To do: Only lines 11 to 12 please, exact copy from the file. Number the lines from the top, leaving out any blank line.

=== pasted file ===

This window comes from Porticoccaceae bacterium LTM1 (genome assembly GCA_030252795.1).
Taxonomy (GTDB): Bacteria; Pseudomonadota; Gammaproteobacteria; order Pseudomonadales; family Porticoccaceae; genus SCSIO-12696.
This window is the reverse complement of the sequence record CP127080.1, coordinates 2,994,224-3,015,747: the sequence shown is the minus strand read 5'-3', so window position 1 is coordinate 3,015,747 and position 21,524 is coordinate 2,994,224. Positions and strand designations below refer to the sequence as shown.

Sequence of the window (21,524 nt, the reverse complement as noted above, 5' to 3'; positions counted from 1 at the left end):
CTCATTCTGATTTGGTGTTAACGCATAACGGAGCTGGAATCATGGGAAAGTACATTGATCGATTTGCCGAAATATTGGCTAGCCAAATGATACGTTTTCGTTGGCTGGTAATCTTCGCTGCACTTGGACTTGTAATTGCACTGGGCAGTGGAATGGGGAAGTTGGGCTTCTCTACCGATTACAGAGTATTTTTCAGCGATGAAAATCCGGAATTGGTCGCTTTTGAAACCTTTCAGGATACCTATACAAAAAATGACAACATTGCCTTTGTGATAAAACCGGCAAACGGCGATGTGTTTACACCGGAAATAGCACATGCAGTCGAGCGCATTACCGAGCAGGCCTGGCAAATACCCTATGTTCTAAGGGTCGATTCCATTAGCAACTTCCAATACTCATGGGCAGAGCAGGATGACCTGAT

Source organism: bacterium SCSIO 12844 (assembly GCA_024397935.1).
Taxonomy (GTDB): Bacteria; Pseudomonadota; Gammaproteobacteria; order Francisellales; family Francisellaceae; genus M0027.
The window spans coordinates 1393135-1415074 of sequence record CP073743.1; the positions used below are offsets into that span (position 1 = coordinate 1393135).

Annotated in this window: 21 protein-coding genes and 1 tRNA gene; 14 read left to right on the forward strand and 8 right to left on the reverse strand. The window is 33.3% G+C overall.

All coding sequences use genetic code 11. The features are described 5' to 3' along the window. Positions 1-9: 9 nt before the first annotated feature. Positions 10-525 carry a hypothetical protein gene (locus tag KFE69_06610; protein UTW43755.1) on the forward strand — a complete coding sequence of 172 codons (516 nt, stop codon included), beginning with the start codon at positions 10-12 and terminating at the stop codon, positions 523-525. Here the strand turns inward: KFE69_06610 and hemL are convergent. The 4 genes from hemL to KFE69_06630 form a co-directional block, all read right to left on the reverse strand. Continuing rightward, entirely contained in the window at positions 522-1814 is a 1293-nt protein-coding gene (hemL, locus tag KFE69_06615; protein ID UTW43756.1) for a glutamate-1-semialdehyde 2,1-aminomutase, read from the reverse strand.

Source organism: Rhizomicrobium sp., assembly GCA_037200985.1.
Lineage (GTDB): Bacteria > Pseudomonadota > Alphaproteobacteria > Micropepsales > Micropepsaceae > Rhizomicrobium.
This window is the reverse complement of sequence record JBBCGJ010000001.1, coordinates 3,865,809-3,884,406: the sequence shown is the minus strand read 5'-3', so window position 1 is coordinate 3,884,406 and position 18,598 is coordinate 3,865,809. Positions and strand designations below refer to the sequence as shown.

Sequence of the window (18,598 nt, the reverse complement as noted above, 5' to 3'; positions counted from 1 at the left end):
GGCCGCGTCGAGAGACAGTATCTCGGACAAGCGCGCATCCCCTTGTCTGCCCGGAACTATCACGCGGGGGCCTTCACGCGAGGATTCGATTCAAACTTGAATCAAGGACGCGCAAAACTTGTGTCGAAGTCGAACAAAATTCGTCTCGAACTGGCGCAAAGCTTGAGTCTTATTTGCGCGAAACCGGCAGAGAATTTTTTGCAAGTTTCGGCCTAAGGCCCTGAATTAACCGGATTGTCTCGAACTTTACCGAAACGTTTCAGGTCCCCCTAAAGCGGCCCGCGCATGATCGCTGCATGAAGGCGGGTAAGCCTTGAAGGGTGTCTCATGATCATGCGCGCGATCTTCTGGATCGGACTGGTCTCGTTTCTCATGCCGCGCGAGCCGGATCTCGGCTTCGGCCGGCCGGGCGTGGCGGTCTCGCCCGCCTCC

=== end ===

Source organism: Rhizomicrobium sp., assembly GCA_037200985.1.
Lineage (GTDB): Bacteria > Pseudomonadota > Alphaproteobacteria > Micropepsales > Micropepsaceae > Rhizomicrobium.